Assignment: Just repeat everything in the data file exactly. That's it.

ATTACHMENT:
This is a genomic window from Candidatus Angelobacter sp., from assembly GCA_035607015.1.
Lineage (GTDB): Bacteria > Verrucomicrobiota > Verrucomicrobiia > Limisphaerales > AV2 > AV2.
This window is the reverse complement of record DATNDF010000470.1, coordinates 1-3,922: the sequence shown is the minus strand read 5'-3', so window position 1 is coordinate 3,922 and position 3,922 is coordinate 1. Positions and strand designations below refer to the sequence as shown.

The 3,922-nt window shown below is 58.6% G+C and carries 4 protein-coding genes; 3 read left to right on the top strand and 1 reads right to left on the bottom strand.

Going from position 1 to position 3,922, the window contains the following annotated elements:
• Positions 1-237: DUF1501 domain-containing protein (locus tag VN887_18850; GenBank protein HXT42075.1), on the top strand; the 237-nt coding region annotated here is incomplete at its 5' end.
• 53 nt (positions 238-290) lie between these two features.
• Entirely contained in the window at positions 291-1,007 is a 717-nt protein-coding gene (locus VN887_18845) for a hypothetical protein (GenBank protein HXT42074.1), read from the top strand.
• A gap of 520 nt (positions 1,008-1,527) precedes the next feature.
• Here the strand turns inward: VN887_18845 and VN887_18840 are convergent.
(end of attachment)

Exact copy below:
This is a genomic window from Candidatus Angelobacter sp., from assembly GCA_035607015.1.
Lineage (GTDB): Bacteria > Verrucomicrobiota > Verrucomicrobiia > Limisphaerales > AV2 > AV2.
This window is the reverse complement of record DATNDF010000470.1, coordinates 1-3,922: the sequence shown is the minus strand read 5'-3', so window position 1 is coordinate 3,922 and position 3,922 is coordinate 1. Positions and strand designations below refer to the sequence as shown.

The 3,922-nt window shown below is 58.6% G+C and carries 4 protein-coding genes; 3 read left to right on the top strand and 1 reads right to left on the bottom strand.

Going from position 1 to position 3,922, the window contains the following annotated elements:
• Positions 1-237: DUF1501 domain-containing protein (locus tag VN887_18850; GenBank protein HXT42075.1), on the top strand; the 237-nt coding region annotated here is incomplete at its 5' end.
• 53 nt (positions 238-290) lie between these two features.
• Entirely contained in the window at positions 291-1,007 is a 717-nt protein-coding gene (locus VN887_18845) for a hypothetical protein (GenBank protein HXT42074.1), read from the top strand.
• A gap of 520 nt (positions 1,008-1,527) precedes the next feature.
• Here the strand turns inward: VN887_18845 and VN887_18840 are convergent.